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A whopper of a profits warning at the beginning of January has done nothing to dent Apple’s share price performance in 2019, which is +40% higher this year. So what happens now, with expectations reset lower? Here’s our quick take on what to expect as Apple reports its fiscal second quarter numbers after the close on Tuesday.

It’s all about the pivot away from iPhone unit sales to focus investor attention on Services revenues and the wider Apple ecosystem. Of course, iPhone unit sales won’t be reported. 

Q1 marked a 5% decline in revenues company wide as revenues from iPhone sales declined 15%. Total revenues from everything else plus services was up 19%.

Apple’s guidance

In its Q1 earnings update the company provided the following guidance for Q2: 

  • revenue between $55 billion and $59 billion 
  • gross margin between 37 percent and 38 percent 
  • operating expenses between $8.5 billion and $8.6 billion 
  • other income/(expense) of $300 million 
  • tax rate of approximately 17 percent 

Wall Street is anticipating EPS of $2.36 v $2.73 a year ago, whilst revenues are also seen declining from $61.1bn last year to $57.4bn.  

Dial back to the Jan warning from Tim Cook and it was China where the real trouble lay. We would expect some improvement here to be seen in this quarter’s numbers with demand for iPhones picking up again in the wake of price cuts.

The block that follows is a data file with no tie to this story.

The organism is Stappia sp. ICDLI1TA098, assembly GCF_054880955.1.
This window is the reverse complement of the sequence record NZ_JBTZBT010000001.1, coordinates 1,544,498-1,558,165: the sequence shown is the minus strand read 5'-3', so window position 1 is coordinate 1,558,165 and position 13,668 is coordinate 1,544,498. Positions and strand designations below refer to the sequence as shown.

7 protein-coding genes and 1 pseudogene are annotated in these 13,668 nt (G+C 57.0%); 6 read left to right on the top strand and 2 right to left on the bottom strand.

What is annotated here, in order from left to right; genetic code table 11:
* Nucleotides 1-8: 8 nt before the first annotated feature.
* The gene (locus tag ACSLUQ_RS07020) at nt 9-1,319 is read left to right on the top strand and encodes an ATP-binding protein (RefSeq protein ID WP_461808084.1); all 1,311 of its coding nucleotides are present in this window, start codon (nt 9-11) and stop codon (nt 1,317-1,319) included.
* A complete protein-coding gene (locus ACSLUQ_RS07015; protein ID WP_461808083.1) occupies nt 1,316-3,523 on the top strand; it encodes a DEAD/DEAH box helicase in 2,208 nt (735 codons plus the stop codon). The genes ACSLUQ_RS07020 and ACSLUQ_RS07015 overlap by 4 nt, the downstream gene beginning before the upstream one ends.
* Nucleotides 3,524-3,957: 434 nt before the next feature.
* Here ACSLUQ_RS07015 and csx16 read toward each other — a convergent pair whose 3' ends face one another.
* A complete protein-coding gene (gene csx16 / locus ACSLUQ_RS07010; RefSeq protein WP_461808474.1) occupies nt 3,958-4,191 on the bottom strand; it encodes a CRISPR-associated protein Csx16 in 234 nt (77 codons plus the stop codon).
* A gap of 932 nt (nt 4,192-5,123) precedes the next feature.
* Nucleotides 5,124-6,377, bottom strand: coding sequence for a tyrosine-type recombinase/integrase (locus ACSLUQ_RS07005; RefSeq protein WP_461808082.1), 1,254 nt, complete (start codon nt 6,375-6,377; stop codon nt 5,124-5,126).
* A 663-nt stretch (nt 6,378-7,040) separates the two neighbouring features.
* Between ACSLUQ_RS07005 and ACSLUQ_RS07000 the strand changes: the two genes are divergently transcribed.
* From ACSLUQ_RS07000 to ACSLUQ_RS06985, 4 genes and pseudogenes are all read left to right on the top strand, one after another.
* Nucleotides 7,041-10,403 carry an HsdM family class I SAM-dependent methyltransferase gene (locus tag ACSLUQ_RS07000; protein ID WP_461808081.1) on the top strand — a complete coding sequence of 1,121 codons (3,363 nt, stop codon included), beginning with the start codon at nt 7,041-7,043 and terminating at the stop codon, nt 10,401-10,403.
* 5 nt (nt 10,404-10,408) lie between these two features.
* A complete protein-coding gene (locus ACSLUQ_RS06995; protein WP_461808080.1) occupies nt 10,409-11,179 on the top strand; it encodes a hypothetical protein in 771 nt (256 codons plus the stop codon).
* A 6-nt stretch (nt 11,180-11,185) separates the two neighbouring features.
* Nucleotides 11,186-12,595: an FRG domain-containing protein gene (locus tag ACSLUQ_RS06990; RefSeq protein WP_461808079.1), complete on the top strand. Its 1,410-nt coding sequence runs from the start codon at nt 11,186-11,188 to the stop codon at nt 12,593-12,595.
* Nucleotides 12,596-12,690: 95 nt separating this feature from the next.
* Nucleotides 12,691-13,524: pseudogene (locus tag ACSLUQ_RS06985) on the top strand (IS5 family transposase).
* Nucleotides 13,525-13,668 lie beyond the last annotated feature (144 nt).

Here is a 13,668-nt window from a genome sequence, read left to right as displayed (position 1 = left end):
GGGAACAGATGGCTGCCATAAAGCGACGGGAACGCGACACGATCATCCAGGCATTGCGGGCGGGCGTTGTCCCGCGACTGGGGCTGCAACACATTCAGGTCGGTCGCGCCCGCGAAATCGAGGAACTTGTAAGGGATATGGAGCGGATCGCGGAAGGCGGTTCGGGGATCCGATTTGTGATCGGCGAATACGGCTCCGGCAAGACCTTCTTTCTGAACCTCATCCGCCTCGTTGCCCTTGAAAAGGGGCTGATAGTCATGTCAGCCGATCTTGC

Services in focus

On Services, clearly the marked it eyeing another bumper jump in revenues, which were up 19.1% in the first quarter. But the impact on overall margins will also be important. The higher margins here should deliver ongoing support to group margins. For Q1, it reported Services margins of 62.8% against 58.3% in the year before.  

We’ll also be looking for anything relating to its suite of new products launched in March – credit card, streaming service, News+ and Arcade. Whilst only News+ was available after the launch event, we may get more of a feel of how these services will affect the bottom line – pricing will be of particular importance. Don’t hold out for much detail in the earnings report, although there could be something in the earnings call.  

Markets will also be eyeing capital returns. A year ago the company committed to $100 in buybacks and dividends over a two-year period. We may well Apple outline further capital returns via an increase in the dividend (10% is being talked about, against a 16% rise last year) and more buybacks. Even if the number are a touch soggy the prospect of more capital returns should keep investors on side. 

Average price target from the 36 analysts we track suggests a 3% downside to the current price at a little short of $200. Following a strong showing so far in 2019, Tuesday’s earnings may result in some changes to price targets on the upside. 

Key focus: Are Services revenues really going to continue to accelerate enough to offset the plateau in iPhone sales? Is there evidence of a bounce back in China?

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